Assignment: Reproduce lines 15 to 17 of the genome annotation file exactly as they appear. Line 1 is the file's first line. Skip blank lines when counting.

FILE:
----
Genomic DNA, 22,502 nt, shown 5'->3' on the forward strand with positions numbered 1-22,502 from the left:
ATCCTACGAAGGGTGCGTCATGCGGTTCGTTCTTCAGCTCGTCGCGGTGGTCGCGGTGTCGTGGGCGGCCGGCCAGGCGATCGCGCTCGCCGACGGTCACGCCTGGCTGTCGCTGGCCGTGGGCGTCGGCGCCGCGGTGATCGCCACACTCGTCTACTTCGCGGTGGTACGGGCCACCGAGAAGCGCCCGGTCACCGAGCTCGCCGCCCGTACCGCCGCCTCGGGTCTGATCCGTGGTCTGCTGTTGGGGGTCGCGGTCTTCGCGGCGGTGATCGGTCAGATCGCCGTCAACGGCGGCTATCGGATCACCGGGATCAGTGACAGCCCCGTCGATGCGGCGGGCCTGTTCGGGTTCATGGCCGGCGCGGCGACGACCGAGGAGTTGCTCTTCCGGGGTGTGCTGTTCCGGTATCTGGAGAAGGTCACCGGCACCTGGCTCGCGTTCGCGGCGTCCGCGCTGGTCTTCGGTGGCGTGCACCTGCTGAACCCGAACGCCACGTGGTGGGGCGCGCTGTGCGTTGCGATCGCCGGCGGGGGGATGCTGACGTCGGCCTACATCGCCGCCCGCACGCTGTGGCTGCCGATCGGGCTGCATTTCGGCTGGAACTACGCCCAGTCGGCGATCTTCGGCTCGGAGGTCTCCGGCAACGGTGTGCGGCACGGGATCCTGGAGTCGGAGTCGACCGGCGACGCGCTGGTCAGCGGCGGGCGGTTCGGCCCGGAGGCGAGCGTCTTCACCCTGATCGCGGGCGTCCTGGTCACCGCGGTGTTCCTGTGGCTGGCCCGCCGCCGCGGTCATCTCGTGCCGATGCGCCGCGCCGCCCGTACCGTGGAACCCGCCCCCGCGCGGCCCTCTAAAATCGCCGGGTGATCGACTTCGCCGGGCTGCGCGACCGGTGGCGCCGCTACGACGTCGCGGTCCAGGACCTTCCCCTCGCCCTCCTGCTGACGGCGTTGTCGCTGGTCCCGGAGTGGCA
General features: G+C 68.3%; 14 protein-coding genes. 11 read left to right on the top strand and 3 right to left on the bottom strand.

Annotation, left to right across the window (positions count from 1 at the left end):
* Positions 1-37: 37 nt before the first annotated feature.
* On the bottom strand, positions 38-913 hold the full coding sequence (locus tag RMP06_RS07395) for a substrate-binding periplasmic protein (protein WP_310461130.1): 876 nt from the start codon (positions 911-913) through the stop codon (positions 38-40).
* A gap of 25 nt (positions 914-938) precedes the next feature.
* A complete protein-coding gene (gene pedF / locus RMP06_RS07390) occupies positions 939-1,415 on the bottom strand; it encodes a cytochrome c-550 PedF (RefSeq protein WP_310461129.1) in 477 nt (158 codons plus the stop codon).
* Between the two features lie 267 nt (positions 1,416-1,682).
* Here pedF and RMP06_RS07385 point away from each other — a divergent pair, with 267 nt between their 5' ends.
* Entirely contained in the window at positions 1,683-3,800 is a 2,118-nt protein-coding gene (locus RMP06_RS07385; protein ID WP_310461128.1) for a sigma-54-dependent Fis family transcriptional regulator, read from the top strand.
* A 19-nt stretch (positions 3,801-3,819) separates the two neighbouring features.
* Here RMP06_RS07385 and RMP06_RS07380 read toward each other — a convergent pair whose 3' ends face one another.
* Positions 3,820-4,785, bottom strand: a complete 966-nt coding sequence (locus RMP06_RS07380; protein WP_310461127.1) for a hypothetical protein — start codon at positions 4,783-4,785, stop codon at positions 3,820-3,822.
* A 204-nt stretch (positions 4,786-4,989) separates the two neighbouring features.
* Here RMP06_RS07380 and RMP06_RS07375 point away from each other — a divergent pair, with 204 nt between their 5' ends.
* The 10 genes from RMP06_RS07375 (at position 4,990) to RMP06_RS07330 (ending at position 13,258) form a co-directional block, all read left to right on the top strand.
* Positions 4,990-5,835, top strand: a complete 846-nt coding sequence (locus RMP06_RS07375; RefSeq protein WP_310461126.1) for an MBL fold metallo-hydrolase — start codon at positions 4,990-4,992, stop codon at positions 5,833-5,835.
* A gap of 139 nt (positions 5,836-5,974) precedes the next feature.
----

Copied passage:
* A 204-nt stretch (positions 4,786-4,989) separates the two neighbouring features.
* Here RMP06_RS07380 and RMP06_RS07375 point away from each other — a divergent pair, with 204 nt between their 5' ends.
* The 10 genes from RMP06_RS07375 (at position 4,990) to RMP06_RS07330 (ending at position 13,258) form a co-directional block, all read left to right on the top strand.